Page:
Whatever relief we feel at the news that the number of general medical beds in Seaton Hospital will increase must surely be tempered by the fact that the clumsily named NEW (Northern, Eastern and Western) Devon Clinical Commissioning Group, doesn’t even get the idea of community hospitals.
A NEW Devon spokesman, writing in this week’s View From, says that they have to take account of the ‘whole population’ of the area, not just specific ‘communities’. Community opinion in Axminster (and Ottery St. Mary, which will also lose its beds) has simply been set aside.
EDDC’s Scrutiny Committee, chaired for the first time in years by a non-Conservative (Independent, Roger Giles), has asked both MPs to request the Secretary of State for Health, Jeremy Hunt, to overrule the decision to remove the beds from the two hospitals. Our MP, Neil Parish has already said he will do this for Axminster. I wish him well with this but I’m not holding my breath.
Parish says that ‘Our Government’s NHS legislation puts much store on local people being consulted and listened to’. However the Lansley reorganisation was universally criticised for creating a fiendishly complex structure which would make it more difficult for people to influence. And so it has proved.
Seaton Hospital – beds safe for now. But for how long?
No, not for the problems in the Beer Brook (which flows into Seaton Hole) which we exposed on BBC Spotlight in April (screen grab), but for another case near Bideford, where a farmer has been fined £30,000.
If the problems in the brook return, we’ll be pressing the Environment Agency for similar action. Report pollution to the EA straightaway on 0800 80 70 60, and email firstname.lastname@example.org.
This month’s Natural Seaton festival was a great success. My wife and I took the boat trip and the Undercliff walk during the weekend, and I’m more than ever convinced that this is the right way for Seaton’s tourism effort to go. The world-heritage Jurassic Coast with its dramatic red cliffs, the striking estuary, the Wetlands skirted by the Tramway, Holyford Woods – all framing a classic seaside town – it should be a winning package. I know a lot of people are sceptical about the Jurassic centre, but it really is a great chance to pull this all together and attract more visitors to the town.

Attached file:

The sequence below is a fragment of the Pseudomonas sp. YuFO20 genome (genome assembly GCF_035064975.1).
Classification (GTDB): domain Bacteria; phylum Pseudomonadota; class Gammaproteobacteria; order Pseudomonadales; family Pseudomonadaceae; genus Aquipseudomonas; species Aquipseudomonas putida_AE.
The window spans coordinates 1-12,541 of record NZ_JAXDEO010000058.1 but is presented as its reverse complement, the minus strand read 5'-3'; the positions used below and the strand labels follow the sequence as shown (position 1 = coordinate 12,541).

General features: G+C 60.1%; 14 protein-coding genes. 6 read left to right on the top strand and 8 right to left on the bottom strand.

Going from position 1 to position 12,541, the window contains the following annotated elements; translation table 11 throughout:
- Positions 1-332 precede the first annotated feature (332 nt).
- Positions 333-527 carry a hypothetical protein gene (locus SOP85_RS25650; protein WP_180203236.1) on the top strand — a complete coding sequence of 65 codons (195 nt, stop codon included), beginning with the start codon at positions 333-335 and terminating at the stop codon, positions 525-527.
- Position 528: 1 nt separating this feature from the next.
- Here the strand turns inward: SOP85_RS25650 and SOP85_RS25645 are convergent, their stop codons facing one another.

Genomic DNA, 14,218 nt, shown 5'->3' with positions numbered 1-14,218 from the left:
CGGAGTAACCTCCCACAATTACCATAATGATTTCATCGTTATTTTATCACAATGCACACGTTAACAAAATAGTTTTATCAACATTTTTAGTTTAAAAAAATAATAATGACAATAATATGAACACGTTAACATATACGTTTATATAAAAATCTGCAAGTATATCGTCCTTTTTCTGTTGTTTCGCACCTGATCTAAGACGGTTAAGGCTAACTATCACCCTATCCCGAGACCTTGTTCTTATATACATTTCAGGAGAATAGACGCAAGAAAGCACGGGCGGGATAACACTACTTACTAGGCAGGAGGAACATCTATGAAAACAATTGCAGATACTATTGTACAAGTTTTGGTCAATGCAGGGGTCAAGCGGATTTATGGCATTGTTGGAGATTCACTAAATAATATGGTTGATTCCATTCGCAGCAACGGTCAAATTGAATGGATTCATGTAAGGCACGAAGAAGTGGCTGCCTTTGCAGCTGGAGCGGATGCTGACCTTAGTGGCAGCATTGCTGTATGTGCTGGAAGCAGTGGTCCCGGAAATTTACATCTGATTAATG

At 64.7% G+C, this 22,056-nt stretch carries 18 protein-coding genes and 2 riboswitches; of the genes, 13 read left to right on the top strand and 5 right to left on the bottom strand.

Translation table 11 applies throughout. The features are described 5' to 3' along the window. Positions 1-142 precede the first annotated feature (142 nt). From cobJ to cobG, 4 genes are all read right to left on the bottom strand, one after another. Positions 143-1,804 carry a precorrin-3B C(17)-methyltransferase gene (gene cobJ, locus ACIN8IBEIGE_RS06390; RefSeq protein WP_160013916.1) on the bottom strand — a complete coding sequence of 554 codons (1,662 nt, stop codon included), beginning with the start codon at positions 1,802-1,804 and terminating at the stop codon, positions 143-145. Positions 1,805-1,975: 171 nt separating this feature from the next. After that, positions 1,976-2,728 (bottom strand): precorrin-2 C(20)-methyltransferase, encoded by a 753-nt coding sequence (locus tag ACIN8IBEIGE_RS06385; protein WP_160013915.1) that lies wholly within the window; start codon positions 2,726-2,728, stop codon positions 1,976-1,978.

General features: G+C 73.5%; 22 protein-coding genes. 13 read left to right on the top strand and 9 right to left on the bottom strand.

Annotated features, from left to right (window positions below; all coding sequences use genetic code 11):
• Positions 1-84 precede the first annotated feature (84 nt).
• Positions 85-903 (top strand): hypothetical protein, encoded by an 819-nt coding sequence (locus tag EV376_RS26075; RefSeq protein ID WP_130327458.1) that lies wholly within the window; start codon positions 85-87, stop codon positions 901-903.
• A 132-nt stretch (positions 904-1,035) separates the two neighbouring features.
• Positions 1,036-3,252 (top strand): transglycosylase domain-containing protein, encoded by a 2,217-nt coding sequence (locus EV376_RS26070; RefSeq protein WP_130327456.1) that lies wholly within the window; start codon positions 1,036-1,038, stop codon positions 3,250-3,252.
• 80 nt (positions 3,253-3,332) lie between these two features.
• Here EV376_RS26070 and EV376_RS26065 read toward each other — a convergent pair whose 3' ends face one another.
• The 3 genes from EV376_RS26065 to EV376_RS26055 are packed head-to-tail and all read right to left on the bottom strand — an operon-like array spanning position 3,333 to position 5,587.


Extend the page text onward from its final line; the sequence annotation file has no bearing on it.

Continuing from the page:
However it’s still coming together, and a lot still needs to be done. The amazing Wetlands are under the radar, deliberately it appears, because the car park through the cemetery is too small (in contrast, there are fears that Seaton Jurassic may be over-provided with car parking). However I think the softly softly approach has been taken too far – no sign to the Wetlands off the A3052, no special page in the classy new Town Guide (indeed the main entrance isn’t even on its map), and not even a proper website. Google ‘Seaton Wetlands’ and you have to go through EDDC to reach the nice leaflet that they’ve produced: seaton-wetlands-leaflet-updated-apr
I was also struck that the Undercliff tours are not regularly available: the landowners apparently limit Natural England’s vehicle access to the start point. Moreover the tour focuses entirely on the physical aspects of how the Landslip happened and the flora that has established itself on Goat Island – the dramatic human story of 1839 isn’t part of it at all. I hope this is something the Seaton Jurassic displays will address, since coastal change (also erosion, for example) is one of the most vivid parts of the human story of Seaton – at least as interesting to most people as the geomorphology.
For selling Natural Seaton to reach its full potential, we still need a more joined-up approach.